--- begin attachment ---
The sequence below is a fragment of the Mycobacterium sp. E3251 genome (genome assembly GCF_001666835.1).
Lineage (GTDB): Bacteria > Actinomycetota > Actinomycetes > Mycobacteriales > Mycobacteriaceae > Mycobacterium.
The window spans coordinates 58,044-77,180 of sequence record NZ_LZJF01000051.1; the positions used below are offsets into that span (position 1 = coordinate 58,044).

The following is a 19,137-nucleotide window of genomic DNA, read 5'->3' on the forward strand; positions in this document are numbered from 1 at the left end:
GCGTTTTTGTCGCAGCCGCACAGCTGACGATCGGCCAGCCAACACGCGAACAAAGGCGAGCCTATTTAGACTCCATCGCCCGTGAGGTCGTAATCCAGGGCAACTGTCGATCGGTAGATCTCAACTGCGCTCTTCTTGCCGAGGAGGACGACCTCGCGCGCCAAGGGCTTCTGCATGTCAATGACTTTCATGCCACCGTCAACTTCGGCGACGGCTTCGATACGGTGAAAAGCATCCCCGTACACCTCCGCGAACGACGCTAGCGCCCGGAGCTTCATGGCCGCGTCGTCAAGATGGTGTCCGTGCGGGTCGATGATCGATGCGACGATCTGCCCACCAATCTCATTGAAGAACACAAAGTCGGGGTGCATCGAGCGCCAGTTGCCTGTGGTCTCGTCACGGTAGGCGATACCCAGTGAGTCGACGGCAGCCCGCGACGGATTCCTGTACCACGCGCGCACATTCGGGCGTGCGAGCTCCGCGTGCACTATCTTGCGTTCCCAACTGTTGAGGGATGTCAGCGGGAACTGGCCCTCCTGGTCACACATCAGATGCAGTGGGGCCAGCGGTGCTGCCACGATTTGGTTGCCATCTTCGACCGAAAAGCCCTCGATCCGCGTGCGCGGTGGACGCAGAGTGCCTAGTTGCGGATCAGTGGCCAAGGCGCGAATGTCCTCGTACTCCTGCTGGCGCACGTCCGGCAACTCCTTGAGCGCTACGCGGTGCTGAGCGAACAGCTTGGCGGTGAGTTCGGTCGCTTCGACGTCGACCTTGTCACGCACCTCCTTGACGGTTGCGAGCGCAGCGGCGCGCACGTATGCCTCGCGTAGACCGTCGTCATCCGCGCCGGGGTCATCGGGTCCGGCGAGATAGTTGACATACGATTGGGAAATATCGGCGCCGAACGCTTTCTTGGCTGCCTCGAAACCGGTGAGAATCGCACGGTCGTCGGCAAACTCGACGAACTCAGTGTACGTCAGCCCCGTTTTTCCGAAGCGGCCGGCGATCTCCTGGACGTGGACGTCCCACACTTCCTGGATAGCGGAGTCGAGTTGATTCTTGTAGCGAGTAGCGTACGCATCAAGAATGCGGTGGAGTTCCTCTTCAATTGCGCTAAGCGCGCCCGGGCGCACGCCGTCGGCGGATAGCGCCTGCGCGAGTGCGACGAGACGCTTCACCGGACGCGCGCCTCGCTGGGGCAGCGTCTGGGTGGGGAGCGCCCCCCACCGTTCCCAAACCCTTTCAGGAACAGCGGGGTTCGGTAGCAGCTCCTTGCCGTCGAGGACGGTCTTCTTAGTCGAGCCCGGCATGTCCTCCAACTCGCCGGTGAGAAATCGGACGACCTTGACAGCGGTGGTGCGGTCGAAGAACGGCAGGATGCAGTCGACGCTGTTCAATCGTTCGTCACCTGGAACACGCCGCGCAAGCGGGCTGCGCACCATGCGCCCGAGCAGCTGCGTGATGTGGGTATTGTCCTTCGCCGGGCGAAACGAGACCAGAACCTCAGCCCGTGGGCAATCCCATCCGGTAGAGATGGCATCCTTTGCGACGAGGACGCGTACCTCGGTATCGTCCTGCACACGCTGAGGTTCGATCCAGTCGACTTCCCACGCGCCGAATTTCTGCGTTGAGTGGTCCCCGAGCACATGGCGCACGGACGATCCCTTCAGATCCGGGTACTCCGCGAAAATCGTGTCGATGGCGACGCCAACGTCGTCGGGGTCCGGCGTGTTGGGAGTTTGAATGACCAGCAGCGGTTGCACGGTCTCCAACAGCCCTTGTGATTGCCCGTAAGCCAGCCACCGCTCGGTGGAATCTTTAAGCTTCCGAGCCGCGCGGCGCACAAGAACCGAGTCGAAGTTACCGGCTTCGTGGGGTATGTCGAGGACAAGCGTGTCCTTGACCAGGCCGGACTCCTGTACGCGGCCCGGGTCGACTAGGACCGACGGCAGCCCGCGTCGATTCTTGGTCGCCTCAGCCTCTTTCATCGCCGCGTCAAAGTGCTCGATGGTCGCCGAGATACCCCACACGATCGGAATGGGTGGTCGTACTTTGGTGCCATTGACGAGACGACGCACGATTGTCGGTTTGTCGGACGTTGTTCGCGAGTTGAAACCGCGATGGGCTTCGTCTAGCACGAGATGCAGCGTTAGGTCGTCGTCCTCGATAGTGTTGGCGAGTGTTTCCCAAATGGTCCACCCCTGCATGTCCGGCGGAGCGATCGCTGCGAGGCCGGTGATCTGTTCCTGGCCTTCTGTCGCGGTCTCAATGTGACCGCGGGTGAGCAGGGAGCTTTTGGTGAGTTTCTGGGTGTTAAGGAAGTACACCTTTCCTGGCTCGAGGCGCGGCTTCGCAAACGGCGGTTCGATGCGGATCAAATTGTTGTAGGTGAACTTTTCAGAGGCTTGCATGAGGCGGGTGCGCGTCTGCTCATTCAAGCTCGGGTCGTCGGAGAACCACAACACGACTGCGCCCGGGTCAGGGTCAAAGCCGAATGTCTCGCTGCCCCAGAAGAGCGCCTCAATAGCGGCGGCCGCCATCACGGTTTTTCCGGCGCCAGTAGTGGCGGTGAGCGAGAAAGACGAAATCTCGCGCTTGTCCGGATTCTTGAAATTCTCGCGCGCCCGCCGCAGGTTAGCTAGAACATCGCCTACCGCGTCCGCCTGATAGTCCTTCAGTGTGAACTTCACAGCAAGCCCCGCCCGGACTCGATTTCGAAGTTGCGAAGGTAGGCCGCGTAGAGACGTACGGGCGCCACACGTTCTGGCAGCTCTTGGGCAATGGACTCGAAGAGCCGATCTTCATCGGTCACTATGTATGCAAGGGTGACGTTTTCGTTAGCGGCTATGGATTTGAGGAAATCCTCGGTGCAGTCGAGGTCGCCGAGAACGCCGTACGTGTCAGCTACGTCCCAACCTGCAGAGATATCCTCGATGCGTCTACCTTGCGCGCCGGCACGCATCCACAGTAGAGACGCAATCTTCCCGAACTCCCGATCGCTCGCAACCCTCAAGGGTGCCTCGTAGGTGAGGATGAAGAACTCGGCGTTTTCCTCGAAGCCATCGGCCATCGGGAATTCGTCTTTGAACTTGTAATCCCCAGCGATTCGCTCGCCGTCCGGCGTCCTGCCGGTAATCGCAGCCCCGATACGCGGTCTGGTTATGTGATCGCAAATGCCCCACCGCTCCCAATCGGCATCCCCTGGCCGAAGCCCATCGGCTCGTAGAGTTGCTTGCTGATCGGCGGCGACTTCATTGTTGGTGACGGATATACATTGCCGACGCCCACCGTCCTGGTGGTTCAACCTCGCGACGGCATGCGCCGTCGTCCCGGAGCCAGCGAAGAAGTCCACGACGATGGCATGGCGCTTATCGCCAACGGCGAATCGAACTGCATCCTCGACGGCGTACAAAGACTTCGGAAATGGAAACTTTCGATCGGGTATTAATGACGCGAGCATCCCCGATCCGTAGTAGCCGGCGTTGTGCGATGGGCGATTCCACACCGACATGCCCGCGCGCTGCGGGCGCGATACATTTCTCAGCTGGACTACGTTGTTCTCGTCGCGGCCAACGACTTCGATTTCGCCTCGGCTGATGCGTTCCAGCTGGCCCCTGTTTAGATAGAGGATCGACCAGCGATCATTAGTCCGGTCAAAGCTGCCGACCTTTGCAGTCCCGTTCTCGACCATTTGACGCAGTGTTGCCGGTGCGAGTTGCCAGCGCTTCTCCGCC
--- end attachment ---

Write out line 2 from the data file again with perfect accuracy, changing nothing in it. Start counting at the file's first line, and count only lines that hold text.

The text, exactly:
Lineage (GTDB): Bacteria > Actinomycetota > Actinomycetes > Mycobacteriales > Mycobacteriaceae > Mycobacterium.